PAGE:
The book of Ecclesiastes tells us that there is nothing new under the sun, except for maybe sunscreen. Seriously, what Solomon teaches us from that oft-quoted verse is that people, their tendencies, and actions scarcely change over time. People do now what they did then, and will continue to do so.
Given an introduction to the never-changing nature of human nature, I want us to peek into how people respond to leaders or authority. We now do this knowing that as it was then so it will be today, and tomorrow.
To do so we will look at a short passage from 1 Samuel 10 to see that being a leader or in a position of authority is not easy for any of us.
Then Samuel told the people the rights and duties of the kingship, and he wrote them in a book and laid it up before the LORD. Then Samuel sent all the people away, each one to his home. 26 Saul also went to his home at Gibeah, and with him went men of valor whose hearts God had touched. 27 But some worthless fellows said, “How can this man save us?” And they despised him and brought him no present. But he held his peace.” 1 Samuel 10:25-27
Let’s begin by understanding that there is no such thing as a perfect leader — other than Jesus — or a perfect follower. King Saul was by no measure a perfect leader. He wasn’t even a good one. Although Saul was Israel’s first king, he was not first rate. He made rash decisions, was selfish, and couldn’t stand on his own. Evidence of the latter is shown here:
“And when Saul saw any strong man, or any valiant man, he attached him to himself.” 1 Samuel 14:52
This post is not about the quality of Saul’s leadership, though it does provide some context. Rather, it’s about the fact that there is no shortage of those who respond negatively to leaders.
Please go back and read 1 Samuel 10:25-27. Really, read it slowly.
Saul had become king of Israel. He had laid out, in verse 25, the manual on kingship. He then left, and the crowd dispersed. Except for a few knuckleheads. These men are described — by God’s Word no less — as “some worthless fellows.” As their progeny read about them years later their cheeks must have flushed with pride. “Oh yeah,” says one of the fellows’ great-grandsons while playing with his chums, “my dad is mentioned in the book of 1 Samuel (or One Samuel as Trump would say).” I digress. I will try to un-digress. Give me a minute, I am snickering at the thought of it all.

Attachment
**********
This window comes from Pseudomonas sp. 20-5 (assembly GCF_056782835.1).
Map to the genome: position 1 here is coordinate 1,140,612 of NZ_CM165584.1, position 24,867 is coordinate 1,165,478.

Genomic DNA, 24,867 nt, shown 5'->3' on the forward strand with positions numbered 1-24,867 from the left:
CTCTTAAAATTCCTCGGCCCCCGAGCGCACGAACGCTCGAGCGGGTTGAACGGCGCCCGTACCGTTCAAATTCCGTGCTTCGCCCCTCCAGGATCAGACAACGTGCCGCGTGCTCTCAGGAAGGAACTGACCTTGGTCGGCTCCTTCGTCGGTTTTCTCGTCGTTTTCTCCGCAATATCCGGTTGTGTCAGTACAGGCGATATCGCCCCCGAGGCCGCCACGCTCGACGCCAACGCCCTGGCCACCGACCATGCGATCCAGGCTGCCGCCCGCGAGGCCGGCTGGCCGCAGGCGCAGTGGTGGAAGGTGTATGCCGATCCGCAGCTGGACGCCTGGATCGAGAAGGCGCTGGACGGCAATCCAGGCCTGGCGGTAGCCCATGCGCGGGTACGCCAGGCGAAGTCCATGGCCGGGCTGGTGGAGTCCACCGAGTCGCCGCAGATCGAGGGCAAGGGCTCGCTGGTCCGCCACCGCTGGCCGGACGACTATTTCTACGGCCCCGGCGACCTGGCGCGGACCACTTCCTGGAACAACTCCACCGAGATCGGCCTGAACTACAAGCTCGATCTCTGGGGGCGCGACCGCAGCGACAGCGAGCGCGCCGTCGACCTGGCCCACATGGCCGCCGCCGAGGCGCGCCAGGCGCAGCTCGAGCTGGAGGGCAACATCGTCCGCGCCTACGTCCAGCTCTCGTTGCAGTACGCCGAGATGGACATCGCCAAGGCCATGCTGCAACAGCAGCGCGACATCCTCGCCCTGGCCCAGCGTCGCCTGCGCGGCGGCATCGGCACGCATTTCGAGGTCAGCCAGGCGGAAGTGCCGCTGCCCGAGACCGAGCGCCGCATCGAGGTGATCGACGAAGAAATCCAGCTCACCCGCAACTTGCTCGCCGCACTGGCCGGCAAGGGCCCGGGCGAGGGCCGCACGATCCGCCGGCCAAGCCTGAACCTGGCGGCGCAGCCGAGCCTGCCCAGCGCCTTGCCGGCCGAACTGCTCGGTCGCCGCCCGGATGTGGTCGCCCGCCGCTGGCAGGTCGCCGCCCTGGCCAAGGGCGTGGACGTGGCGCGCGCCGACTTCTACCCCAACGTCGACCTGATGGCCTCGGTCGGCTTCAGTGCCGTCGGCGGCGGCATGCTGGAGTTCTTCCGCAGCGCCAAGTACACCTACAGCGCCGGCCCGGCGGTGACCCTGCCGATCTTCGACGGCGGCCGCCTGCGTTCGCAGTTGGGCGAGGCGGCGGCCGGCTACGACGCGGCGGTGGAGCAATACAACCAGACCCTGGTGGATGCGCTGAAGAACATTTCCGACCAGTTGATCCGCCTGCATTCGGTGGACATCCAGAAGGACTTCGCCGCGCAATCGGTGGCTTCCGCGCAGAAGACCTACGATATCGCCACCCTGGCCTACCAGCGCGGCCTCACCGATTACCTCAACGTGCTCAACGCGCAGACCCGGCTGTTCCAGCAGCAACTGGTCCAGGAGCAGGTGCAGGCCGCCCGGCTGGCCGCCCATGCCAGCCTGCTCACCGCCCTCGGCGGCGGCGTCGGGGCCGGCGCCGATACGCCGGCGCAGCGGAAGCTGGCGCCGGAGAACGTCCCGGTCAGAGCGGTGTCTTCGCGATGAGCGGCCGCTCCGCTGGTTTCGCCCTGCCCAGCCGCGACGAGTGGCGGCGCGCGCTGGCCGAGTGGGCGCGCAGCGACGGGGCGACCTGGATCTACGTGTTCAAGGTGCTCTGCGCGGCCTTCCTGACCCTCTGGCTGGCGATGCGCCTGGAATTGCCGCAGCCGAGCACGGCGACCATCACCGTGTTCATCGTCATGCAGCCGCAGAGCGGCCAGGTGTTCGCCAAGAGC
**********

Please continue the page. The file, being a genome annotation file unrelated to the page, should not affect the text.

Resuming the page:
Yes, that’s better.
So, these bozos made a statement about their new king that provides insight for us to consider. Here are four pithy principles to ponder:
1. Naysayers use questions to undermine leadership. Verse 25 quotes the worthless fellows, “how can this man save us?” This technique wasn’t new then and isn’t old now. It’s been used since the beginning of time and has no visible expiration date. If you are in a leadership position at work, church, or in a civic group — in other words, in a situation with three or four of human beings gathered — then you should expect people to question you and your ability to lead. Whether their motive is envy or apathy, the effect is the same. This leads us to the next principle.
2. Naysayers are saturated with bitterness and jealousy. They are vipers who hope to inject their hatred into others. Their fangs drip with the venom of envy. They are not happy unless others are unhappy. Nothing is enough, no one is good enough, and things can’t be bad enough enough for others to suit them. They can quickly list a dozen reasons why your idea won’t work. Never mind the fact that they do not have a solution, or have ever had an idea of their own. Their glass is half-empty yet full of malice
3. Naysayers will not do the right thing. While others presented the new king with gifts those scoffers only offered scorn. Observing a naysayer doing the right thing for the right reason would be like spotting Bigfoot in a Zumba class. Never expect anything good from anyone who cannot see the good in anything. For this reason they will not do what is right even when the right thing is demonstrated in front of them.
4. Naysayers can be shut down. The most effective way is by use of the Guillotine. Just kidding, but it would be effective. Or, while referring to medieval methods of punishment, imagine a naysayer being drawn and quartered. As the process begins the ole nagging Nellie or Ned would shout, “those ropes won’t hold, and your horses are too puny to do this right!” They can be shut down by “holding your peace.” (verse 27) Don’t argue with them. Leave them alone. They can’t be cured because they like to marinate in misery. Do not answer a fool according to his folly, because in doing so you become like him, said Solomon in Proverbs 26:4.
Saul didn’t do well as king. It wasn’t because of the naysayers. But, you can do well regardless of critics around you. You can do well at home, at work, at church all the while circled by cynics. They are everywhere; they dislike leaders, authority, and those who earn the right to be either. Good leaders move on despite pessimists. Elijah did; Jesus did; Paul did; you can too. Each of those Bible folks mentioned held to truth and grace, and persevered. You can too.
Ignore the doubters. Rise above them. Or, if you have the proper authority, have them drawn and quartered.
2 thoughts on “All of those opposed shout, “Nay!””
They didn’t teach me about Having people drawn and quartered in my Yiddish folklore classes.
That’s a shame Jordan. It must have been covered in an advanced class!